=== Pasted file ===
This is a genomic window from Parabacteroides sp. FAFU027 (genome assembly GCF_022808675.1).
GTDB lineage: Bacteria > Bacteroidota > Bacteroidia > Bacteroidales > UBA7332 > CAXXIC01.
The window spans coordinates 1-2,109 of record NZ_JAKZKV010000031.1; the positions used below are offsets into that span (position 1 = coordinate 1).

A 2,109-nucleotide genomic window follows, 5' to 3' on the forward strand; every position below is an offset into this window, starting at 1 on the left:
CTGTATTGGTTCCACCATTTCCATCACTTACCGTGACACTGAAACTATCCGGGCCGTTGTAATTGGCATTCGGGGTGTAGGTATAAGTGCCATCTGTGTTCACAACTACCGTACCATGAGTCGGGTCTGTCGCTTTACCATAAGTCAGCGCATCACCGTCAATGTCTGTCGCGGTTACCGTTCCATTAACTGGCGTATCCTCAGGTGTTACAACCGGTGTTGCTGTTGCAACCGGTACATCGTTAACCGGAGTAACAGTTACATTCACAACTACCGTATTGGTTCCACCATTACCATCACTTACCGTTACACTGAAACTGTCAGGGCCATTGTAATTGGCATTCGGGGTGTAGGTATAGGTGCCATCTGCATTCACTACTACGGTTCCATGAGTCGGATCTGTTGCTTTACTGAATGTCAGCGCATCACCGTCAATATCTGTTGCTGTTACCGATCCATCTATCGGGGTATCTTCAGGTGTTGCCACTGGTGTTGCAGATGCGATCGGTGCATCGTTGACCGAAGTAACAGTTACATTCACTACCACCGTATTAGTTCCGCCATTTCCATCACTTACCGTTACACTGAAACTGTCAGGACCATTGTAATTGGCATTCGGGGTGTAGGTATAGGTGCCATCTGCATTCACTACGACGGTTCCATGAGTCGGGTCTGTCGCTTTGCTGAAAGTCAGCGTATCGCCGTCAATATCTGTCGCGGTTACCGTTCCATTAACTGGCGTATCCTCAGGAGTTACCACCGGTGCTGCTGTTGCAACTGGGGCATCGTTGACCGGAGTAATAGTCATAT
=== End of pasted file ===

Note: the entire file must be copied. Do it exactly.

This is a genomic window from Parabacteroides sp. FAFU027 (genome assembly GCF_022808675.1).
GTDB lineage: Bacteria > Bacteroidota > Bacteroidia > Bacteroidales > UBA7332 > CAXXIC01.
The window spans coordinates 1-2,109 of record NZ_JAKZKV010000031.1; the positions used below are offsets into that span (position 1 = coordinate 1).

A 2,109-nucleotide genomic window follows, 5' to 3' on the forward strand; every position below is an offset into this window, starting at 1 on the left:
CTGTATTGGTTCCACCATTTCCATCACTTACCGTGACACTGAAACTATCCGGGCCGTTGTAATTGGCATTCGGGGTGTAGGTATAAGTGCCATCTGTGTTCACAACTACCGTACCATGAGTCGGGTCTGTCGCTTTACCATAAGTCAGCGCATCACCGTCAATGTCTGTCGCGGTTACCGTTCCATTAACTGGCGTATCCTCAGGTGTTACAACCGGTGTTGCTGTTGCAACCGGTACATCGTTAACCGGAGTAACAGTTACATTCACAACTACCGTATTGGTTCCACCATTACCATCACTTACCGTTACACTGAAACTGTCAGGGCCATTGTAATTGGCATTCGGGGTGTAGGTATAGGTGCCATCTGCATTCACTACTACGGTTCCATGAGTCGGATCTGTTGCTTTACTGAATGTCAGCGCATCACCGTCAATATCTGTTGCTGTTACCGATCCATCTATCGGGGTATCTTCAGGTGTTGCCACTGGTGTTGCAGATGCGATCGGTGCATCGTTGACCGAAGTAACAGTTACATTCACTACCACCGTATTAGTTCCGCCATTTCCATCACTTACCGTTACACTGAAACTGTCAGGACCATTGTAATTGGCATTCGGGGTGTAGGTATAGGTGCCATCTGCATTCACTACGACGGTTCCATGAGTCGGGTCTGTCGCTTTGCTGAAAGTCAGCGTATCGCCGTCAATATCTGTCGCGGTTACCGTTCCATTAACTGGCGTATCCTCAGGAGTTACCACCGGTGCTGCTGTTGCAACTGGGGCATCGTTGACCGGAGTAATAGTCATAT